According to some tradesmen on a U.K. Iveco fan board forum thread from about a decade ago, this was either a complete injection pump failure (rather unlikely) or an ancillary sensor/actuator problem. I reported this grim news to the driver, who returned with a cardboard box full of greasy spare parts. Among the pickins: an injection pump! Replacing the whole pump would be a big, nasty job so why not try the pressure regulator valve first? Three tiny Allen screws cracked loose (rather satisfyingly I might add), and I wiggled the regulator out and swapped in the spare into its new home in the bus’s native pump.
A quick test drive indicated that the high-boost failures were gone and the injector light with it. Success! However, the idle shutoffs were still present. And it was an embarrassing crank-no-start after the test ride. Well, drequin.
I was dreading the next bit of diagnostic work, despite my earlier luck. Did I screw something up? Remembering the morning no-starts, probably not. These seemed to be concurrent, parallel, unrelated problems. I felt around all critical sensors: cam, crank, rail pressure, and so on, and asked the driver to try again. Of course, it started right up. At that moment, I started probing my greasy digits into each electrical connector and shook every wire, waiting for a shutdown.
As I grabbed and twisted the cam sensor wire at the top of the valve cover, the engine idle rose about 100 rpm and the engine note changed. Releasing the wire brought the engine back to normal idle. A clue, dear Watson!
I zip-tied the wire in a way that provided enough strain relief for the bus to make it to the junkyard in search of a spare, and the driver immediately headed off for Tirana. He said he’d make sure to get a new cam sensor, but I’m thinking the guy is still running passengers with my purple zip ties. Job done! Now inside for some snacks …
Vehicle #2: 1996 Mercedes C220
Service Advisor: Customer states high operating temperature up hills.
Immediately after the bus drama was over, I was offered a cold beer at a bar table as payment. At this very moment, a warzone-condition C220 pulled up. The gruff-looking, jean-shorted driver asked if I can look … hey that was pretty good English! I was too shocked at hearing my native tongue in Albania to evaluate the situation much further.
In we hopped for a test ride, up the steep and rocky grades. The owner stated that even after receiving a replacement water pump and fan clutch, the car would overheat while climbing hills. He seemed to not notice that the Benz shimmied laterally across the washboards. I white-knuckle gripped the “Jesus” handle on the passenger door.
Jean-short-guy’s foot was planted mercilessly to the floor as the grade increased, and the poor Benz came all the way down to idle speed without downshifting. Sure enough, the temperature gauge climbed. Extremely relieved to observe a real problem rather than be asked to kneel in a ditch, I suggested that we, pretty please, go home. Back at the hotel, I popped the rattle-canned hood of the forlorn Merc.
Problem number one: No radiator cap seal. The owner said that it had been running for a full two years with no pressure. I certainly wasn’t going to be the dude to insist on re-pressurizing the system and lay waste to several hoses and a heater core. Not while this guy knew where I was staying.
Problem number two: Most of the insulation on the wiring harness was the consistency of a dollar-store birthday candle. Our temperature sensor lead was completely bare and running alongside other bare strands. Suspicious of the sensor’s accuracy, I took out my infrared temp gun (don’t leave home without it, kids) and verified that the thermistor had been coerced into lying because of the shoddy wiring.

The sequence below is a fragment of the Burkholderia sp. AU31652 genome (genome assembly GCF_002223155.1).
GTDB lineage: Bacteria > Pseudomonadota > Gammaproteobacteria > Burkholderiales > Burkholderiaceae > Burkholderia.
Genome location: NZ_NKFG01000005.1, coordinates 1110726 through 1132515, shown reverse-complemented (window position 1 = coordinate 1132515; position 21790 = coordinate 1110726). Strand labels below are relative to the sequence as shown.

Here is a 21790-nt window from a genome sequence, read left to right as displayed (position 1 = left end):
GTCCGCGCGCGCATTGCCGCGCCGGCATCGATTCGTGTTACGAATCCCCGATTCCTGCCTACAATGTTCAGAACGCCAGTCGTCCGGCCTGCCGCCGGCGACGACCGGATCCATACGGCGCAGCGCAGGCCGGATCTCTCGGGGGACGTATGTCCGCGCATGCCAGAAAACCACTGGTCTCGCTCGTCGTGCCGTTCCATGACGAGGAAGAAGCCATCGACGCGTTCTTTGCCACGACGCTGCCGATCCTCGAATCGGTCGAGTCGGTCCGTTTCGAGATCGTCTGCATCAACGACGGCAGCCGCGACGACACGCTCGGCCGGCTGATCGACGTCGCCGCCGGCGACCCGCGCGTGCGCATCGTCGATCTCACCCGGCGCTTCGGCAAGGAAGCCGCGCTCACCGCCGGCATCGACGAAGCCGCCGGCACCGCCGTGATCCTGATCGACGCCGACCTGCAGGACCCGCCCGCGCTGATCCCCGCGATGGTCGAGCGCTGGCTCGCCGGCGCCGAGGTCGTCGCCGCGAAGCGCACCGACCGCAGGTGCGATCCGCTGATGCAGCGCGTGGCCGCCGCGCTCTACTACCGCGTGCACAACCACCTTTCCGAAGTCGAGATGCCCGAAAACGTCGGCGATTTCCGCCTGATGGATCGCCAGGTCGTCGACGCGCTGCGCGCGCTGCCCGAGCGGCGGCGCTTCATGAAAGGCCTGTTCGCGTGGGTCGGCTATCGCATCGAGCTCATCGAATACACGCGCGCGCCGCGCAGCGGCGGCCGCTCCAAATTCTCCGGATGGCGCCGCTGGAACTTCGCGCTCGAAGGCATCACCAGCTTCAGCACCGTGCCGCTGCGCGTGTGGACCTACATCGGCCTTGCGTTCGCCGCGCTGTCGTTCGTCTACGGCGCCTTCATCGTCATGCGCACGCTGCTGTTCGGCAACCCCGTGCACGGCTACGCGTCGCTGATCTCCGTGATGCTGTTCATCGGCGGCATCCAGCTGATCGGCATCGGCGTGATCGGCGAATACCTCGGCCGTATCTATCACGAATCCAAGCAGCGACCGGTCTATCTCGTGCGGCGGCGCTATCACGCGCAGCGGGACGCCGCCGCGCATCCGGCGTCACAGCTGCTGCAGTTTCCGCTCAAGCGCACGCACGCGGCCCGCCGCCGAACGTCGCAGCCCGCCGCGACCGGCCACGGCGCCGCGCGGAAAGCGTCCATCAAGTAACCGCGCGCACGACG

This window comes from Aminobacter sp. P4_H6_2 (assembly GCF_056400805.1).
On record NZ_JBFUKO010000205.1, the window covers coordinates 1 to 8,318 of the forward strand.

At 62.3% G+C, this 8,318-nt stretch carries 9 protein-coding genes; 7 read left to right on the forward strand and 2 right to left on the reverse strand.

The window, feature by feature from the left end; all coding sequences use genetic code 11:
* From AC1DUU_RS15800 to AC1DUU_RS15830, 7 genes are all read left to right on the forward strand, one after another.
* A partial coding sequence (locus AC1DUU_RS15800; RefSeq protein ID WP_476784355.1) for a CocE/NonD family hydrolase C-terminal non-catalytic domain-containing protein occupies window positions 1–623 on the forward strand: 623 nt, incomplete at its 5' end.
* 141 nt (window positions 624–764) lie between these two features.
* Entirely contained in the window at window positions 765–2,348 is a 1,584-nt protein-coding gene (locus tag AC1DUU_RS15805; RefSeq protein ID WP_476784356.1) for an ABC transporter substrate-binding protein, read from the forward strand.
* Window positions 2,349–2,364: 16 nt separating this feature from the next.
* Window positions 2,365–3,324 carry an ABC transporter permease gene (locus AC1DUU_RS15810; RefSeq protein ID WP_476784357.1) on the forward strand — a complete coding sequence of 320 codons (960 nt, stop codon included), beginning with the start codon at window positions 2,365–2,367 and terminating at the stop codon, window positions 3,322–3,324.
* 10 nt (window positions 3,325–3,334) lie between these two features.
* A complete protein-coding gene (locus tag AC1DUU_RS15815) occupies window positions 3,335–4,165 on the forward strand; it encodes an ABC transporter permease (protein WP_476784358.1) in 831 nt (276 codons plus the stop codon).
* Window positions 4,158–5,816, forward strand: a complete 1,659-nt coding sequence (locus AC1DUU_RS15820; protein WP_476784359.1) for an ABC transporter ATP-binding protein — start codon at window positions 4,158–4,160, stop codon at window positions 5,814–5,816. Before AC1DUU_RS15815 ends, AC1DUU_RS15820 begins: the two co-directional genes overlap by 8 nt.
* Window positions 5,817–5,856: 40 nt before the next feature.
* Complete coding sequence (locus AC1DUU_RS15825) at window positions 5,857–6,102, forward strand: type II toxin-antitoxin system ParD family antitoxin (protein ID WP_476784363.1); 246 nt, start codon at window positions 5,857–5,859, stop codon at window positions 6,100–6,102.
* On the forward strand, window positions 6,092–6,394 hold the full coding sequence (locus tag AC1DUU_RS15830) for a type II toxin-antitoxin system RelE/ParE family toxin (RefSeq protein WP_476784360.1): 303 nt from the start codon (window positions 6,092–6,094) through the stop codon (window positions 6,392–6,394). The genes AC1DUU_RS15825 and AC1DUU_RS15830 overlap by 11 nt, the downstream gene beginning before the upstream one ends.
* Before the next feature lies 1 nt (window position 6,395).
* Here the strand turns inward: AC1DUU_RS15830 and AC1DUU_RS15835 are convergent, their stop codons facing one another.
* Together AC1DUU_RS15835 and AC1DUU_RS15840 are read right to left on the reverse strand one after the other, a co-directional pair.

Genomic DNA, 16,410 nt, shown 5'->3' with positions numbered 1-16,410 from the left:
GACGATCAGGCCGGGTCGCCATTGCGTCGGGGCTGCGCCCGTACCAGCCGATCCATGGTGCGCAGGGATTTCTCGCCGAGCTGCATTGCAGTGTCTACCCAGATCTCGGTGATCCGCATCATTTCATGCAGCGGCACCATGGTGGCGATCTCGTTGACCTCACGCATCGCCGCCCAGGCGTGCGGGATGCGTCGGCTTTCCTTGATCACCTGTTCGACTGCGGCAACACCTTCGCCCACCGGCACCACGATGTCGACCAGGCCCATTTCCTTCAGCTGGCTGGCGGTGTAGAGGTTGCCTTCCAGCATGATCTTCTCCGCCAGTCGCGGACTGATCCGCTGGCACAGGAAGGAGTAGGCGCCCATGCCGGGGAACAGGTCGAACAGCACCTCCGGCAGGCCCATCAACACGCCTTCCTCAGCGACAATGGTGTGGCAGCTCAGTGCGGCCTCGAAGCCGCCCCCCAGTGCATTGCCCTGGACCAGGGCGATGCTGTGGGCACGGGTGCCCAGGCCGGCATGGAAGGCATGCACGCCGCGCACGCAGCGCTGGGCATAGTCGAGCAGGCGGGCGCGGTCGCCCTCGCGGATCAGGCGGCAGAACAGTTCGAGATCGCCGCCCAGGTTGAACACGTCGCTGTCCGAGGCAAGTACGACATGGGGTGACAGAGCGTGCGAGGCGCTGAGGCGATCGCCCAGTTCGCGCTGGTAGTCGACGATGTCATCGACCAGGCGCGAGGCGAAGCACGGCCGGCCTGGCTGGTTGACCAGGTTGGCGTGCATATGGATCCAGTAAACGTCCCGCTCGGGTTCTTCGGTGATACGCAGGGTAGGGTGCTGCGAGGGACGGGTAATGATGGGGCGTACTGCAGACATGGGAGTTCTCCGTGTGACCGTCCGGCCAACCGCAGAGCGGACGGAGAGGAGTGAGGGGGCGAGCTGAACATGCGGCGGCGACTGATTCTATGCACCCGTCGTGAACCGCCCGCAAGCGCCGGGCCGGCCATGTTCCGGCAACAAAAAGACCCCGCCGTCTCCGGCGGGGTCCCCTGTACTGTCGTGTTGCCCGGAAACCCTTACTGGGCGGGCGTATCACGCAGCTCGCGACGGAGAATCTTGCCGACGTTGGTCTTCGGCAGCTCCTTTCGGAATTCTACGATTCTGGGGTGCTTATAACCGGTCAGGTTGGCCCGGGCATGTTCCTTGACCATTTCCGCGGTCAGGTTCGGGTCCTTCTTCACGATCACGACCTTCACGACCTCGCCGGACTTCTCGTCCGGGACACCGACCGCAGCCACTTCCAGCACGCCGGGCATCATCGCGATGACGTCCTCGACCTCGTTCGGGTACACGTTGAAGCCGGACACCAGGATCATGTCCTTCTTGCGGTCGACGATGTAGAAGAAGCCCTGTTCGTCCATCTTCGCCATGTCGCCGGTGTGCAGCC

In summary, there was no solution for two reasons: 1) There was no real problem, at least by the mechanical standard of this land and 2) To my reckoning, there were so many things wrong that it would have been wholly impractical to fix any of them without causing a real Albanian problem. The only issue I wasn’t too sheepish to fix? Adjusting the kickdown cable to get it to hammer down into first gear and get the fan speed up. Happy to be alive and proving useful, I sat back down at the bar and ordered some mysterious meat dish I spotted at another table. My break would last five seconds.
Vehicle #3: 2010 Skoda Yeti
Service Advisor: Customer states multiple dash lights blinking, reduced power.
Another English-speaking gentleman! This fellow was a very pleasant and well-dressed retired mining engineer out of Tirana. He approached me to inquire about the many, many dash lights illuminating the cluster of his Czech import.
A quick walk down the gravel way. Key on. Sure enough, many colors and lights, which had me immediately on my phone to do research. (You see, I may carry an infrared temperature gun but an OBD II scanner isn’t usually on my person.)
I did notice that the glow plug light was flashing even when the car was running … that’s odd. Apparently, when an active trouble code is paired with overwhelming stimuli (often the case for cars in Albania), the car’s response is to just flash on other lamps. In this case, what was really a diesel particulate filter (DPF) warning was very logically being displayed as a glow plug problem. I suggested that he either bring it to a real shop (to do the unspeakable to the DPF) or simply keep driving it until it gets worse. I have a feeling I know which one he chose.
I returned to the table to finish my meat of unknown origin and beer with unreadable label. My spent energy and greasy fingers testified to a job perhaps not perfectly done, but truly enjoyed.
Later that day, we’d dig into the family tree with some locals. The E-Class driver that took us to and from Panarit? Turns out he’s my wife’s cousin.
Oh, the songs they’ll sing about us.